One would think: why was such an elaborate reconstruction of the past necessary? Or not even the past but what I remembered and how I remembered it. I didn’t try to search for a particular form for the internal and subjective memories, so to speak; on the contrary — I strived to reproduce everything the way it was i.e., to literally repeat what was fixed in my memory. And the result turned very strange… It was for me a singular experience. I made a film with not a single episode composed or invented in order to interest the viewer, to attract his attention, to explain anything to him — these were truly recollections concerning our family, my biography, my life. And despite the fact — or perhaps because of it — that this was really a very private story, I received a lot of letters afterwards in which the viewers were asking me the rhetorical question: “How did you find out about my life?” And this is very important, very important in a certain inward sense. What does it mean? I mention it as a very important fact in a moral, spiritual sense because if someone expresses his true feelings in a work of art, they cannot remain secrets to others. If the director or the author is lying, makes things up artificially, his work becomes entirely…

@cnu_aceob
Maria Tarkovskaya, Andrei Tarkovsky’s mother, 1932.
Margarita Terekhova in Andrei Tarkovsky’s The Mirror (1975)

“Sophisticated”…

Andrei Tarkovsky: Yes. In Italy they say cervelloticotroppo cervellotico, it means “artificial, contrived.” Such work does not move anyone. So a mutual understanding between the author and the audience, without which work of art does not exist, is possible only when the creator is being honest. Which doesn’t imply an honest author automatically means an outstanding work, ability and talent remain the basic prerequisites, without artist’s honesty, however, true artistic creation is impossible. I believe if one tells the truth, some kind of inner truth, one will always be understood. Do you see what I’m saying? — even when the problems shown are most complex, the sequence of images, formal structure of the work most complicated — for the creator the fundamental problem will always be honest.

Concerning its structure, Mirror for me is, in general, the most complicated of my films — as a structure, not as a fragment considered separately but precisely as a construction; its dramaturgy is extraordinarily complex, convoluted.




Just like the structure of dreams or reminiscences. After all, this is not just a regular retrospection.

Andrei Tarkovsky: Right. This is not a regular retrospection. There are many such complications there which I don’t even completely understand myself. For example, it was very important for me to have my mother in some scenes. There is one episode in the film in which the boy, Ignat, is sitting… not Ignat… what was his name? — the author’s son, he is sitting in his father’s empty room, in the present, in our times. This is the narrator’s son although the boy plays both the author’s son and the author himself when he was a boy. And as he is sitting there we hear the doorbell, he opens the door and a woman enters and she says: “Oh, I think I’ve got the wrong place” — she was at the wrong door. This is my mother. And she is the grandmother of this boy who opens the door for her. But why doesn’t she recognise him, why doesn’t the grandson recognise her? — one has completely no idea. That is — firstly, this wasn’t explained by the plot, in the screenplay, and secondly — even for me this was unclear.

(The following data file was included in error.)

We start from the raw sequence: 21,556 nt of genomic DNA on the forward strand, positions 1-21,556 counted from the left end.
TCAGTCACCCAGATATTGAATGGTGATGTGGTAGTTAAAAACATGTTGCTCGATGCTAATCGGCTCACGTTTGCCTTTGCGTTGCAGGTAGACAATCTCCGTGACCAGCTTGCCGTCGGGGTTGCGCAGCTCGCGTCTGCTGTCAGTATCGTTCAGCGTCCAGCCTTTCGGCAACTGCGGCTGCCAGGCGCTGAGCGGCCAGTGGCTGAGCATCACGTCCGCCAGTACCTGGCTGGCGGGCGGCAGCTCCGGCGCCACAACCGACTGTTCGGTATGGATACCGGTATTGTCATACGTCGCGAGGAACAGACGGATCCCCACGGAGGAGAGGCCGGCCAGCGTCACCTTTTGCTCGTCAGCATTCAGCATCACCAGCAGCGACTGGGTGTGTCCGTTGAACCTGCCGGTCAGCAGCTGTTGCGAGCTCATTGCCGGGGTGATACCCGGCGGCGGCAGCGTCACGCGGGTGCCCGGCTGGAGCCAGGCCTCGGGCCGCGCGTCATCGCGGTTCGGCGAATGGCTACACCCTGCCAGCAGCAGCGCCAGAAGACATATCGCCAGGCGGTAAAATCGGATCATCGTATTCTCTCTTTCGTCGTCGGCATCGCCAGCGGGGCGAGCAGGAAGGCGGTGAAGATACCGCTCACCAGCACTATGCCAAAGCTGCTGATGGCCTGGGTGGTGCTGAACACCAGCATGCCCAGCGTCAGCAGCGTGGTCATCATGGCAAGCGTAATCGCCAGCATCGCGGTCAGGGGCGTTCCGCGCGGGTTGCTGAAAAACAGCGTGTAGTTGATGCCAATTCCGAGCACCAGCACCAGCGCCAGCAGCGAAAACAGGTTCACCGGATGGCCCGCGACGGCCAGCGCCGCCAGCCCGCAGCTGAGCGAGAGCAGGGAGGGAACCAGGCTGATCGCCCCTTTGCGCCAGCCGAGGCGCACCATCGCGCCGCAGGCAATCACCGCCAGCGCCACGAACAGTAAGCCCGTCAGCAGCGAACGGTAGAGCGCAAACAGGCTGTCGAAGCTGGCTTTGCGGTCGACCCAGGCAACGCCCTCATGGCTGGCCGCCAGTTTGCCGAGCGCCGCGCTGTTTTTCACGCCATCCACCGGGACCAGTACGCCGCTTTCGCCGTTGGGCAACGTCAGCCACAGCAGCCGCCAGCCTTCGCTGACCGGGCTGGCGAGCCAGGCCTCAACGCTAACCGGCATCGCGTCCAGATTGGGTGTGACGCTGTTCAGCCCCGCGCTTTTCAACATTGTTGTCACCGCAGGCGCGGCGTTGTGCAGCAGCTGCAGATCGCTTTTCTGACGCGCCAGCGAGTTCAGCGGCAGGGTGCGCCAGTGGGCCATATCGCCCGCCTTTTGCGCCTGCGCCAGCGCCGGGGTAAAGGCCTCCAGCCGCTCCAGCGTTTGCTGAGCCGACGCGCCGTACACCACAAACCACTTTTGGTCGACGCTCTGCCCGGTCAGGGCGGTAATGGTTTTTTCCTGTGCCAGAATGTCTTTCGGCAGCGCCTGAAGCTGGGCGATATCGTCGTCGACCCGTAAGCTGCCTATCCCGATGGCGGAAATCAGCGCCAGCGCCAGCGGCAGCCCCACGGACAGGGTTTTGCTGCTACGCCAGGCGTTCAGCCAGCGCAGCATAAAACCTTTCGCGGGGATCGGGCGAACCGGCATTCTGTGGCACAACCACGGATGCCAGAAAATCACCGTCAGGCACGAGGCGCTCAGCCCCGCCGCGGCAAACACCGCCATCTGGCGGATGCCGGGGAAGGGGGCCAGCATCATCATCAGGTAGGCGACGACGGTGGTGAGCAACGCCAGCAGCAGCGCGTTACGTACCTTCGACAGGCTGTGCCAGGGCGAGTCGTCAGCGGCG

Margarita Terekhova in The "Mirror" 1975 film by Andrei Tarkovsky
Margarita Terekhova in The “Mirror” 1975 film by Andrei Tarkovsky

Not everything in life is understandable and clear…

Andrei Tarkovsky: No, for me it is — how can I put it — coming to terms with various emotional bonds. It was extremely important for me to see the face of my mother, this is a story about her after all, who enters the doorway uneasily, kind of timidly, a bit à la Dostoyevsky, à la the Marmyeladovs. She says then to her grandson: “I think I’ve got the wrong place.” Can you imagine this psychological state? It was important for me to see my mother in this condition, to see her face when she is confused when she feels timid, ashamed. But I understood it too late to compose some precise subplot, to write the screenplay in such a way as to make it clear why she didn’t recognise him — whether it was because her eyesight was bad… It would have been a very easy thing to explain this. But I simply said to myself: I’m not going to invent anything. Let her open the door, enter, not recognise her son [sic] and the boy won’t recognise her, and in this state, she will leave and close the door. It’s a state of the human soul which is particularly close to me, a state of some kind of despondency, spiritual restriction — it was important for me to see this. It’s a portrait of a human being in a state of certain humiliation, a certain feeling of being brought down. And when one puts this side by side with the scenes of her youth — this episode reminds me then of another one: when as a young woman she comes to that doctor to sell her the earrings. She is standing in the rain, she is explaining something, talking about something, why in the rain? What for?